All the news from the annual Google I/O event, including the latest on Android.
Dropping a punishment that could cut off Internet access for those who shared music or video illegally, a French ministry vows instead to target those who profit commercially from piracy.
Prime Minister Recep Tayyip Erdogan still has it in for the site, after it was used to spread information critical of him and after a Turkish court ruling led to a ban being lifted.
A federal appeals court has thrown out the FCC's Net neutrality rules. CNET's Maggie Reardon explains what the ruling means to the average consumer -- and why it really, really matters.
The 1983 movie "WarGames" led to an anti-hacking law with felony penalties aimed at deterring intrusions into NORAD. Over time, it became broad and vague enough to ensnare the late Aaron Swartz.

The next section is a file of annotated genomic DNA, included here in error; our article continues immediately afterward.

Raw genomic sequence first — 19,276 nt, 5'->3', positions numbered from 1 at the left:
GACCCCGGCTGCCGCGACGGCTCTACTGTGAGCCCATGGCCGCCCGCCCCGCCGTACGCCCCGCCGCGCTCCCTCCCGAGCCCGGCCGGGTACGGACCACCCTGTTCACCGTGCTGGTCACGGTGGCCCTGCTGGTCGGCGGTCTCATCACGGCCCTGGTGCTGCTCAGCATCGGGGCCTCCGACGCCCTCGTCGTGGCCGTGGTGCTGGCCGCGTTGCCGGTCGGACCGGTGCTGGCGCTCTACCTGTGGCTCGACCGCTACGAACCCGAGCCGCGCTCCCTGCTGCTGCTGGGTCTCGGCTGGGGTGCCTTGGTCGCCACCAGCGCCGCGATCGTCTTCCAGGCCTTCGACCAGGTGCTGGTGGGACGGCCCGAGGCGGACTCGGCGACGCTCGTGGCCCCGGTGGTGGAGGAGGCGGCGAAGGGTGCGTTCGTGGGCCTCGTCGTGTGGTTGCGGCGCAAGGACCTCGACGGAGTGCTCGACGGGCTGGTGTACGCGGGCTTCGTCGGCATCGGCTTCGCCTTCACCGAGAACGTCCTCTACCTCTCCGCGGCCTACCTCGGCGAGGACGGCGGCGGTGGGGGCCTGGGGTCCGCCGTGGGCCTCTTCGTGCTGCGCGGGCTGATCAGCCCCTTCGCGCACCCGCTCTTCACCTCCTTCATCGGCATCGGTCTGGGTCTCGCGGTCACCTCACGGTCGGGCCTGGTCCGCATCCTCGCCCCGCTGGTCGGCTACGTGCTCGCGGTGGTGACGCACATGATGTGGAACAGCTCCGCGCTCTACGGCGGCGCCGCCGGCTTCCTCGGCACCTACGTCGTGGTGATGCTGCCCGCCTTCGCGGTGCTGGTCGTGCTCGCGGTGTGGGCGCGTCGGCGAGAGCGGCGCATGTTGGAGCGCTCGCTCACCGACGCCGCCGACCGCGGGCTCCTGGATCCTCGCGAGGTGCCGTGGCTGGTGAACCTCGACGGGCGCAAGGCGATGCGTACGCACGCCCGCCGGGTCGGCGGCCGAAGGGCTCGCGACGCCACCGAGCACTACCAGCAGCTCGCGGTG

The Australian government's Attorney-General's Department will not confirm whether it is discussing new policies against online copyright infringement with ISPs.
U.K.'s communications regulator outlines how British ISPs must inform file-sharers of allegedly illegal actions and of the potential of facing rights-holders in court.
Soon, those in France accused of illegal file sharing multiple times could lose Internet access for up to a year, if they don't heed warnings.
A man is ordered to pay fine for failing to secure his Internet connection, which was used to pirate copyrighted songs. Hey, what happened to the U.S. version of graduated response?
Bonjour, tout le monde. Comment ca va? Oui, ca va bien. The highest French authority has booted out Nicolas Sarkozy's HADOPI three-strike copyright law -- tres bon! But LOPPSI looms...
France just passed a law that would suspend Internet access for those accused of online copyright violations. Could the U.S. follow suit?